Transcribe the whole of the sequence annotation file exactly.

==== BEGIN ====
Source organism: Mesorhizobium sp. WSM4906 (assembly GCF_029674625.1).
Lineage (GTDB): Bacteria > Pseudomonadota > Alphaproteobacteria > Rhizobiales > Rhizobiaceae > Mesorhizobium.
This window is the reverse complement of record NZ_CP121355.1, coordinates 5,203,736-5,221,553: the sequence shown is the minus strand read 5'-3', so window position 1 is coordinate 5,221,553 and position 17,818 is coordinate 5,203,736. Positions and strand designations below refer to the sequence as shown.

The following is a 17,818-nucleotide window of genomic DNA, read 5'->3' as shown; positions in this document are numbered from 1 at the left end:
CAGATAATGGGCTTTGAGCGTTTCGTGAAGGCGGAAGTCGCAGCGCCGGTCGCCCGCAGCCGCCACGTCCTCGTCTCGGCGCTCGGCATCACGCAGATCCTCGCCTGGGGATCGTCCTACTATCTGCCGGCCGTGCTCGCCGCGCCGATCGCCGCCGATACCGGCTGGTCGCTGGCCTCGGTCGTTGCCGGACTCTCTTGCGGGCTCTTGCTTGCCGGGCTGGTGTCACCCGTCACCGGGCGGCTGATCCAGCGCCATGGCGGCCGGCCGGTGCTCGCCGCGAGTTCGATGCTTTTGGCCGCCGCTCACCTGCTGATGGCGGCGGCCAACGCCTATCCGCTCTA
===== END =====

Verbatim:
Source organism: Mesorhizobium sp. WSM4906 (assembly GCF_029674625.1).
Lineage (GTDB): Bacteria > Pseudomonadota > Alphaproteobacteria > Rhizobiales > Rhizobiaceae > Mesorhizobium.
This window is the reverse complement of record NZ_CP121355.1, coordinates 5,203,736-5,221,553: the sequence shown is the minus strand read 5'-3', so window position 1 is coordinate 5,221,553 and position 17,818 is coordinate 5,203,736. Positions and strand designations below refer to the sequence as shown.

The following is a 17,818-nucleotide window of genomic DNA, read 5'->3' as shown; positions in this document are numbered from 1 at the left end:
CAGATAATGGGCTTTGAGCGTTTCGTGAAGGCGGAAGTCGCAGCGCCGGTCGCCCGCAGCCGCCACGTCCTCGTCTCGGCGCTCGGCATCACGCAGATCCTCGCCTGGGGATCGTCCTACTATCTGCCGGCCGTGCTCGCCGCGCCGATCGCCGCCGATACCGGCTGGTCGCTGGCCTCGGTCGTTGCCGGACTCTCTTGCGGGCTCTTGCTTGCCGGGCTGGTGTCACCCGTCACCGGGCGGCTGATCCAGCGCCATGGCGGCCGGCCGGTGCTCGCCGCGAGTTCGATGCTTTTGGCCGCCGCTCACCTGCTGATGGCGGCGGCCAACGCCTATCCGCTCTA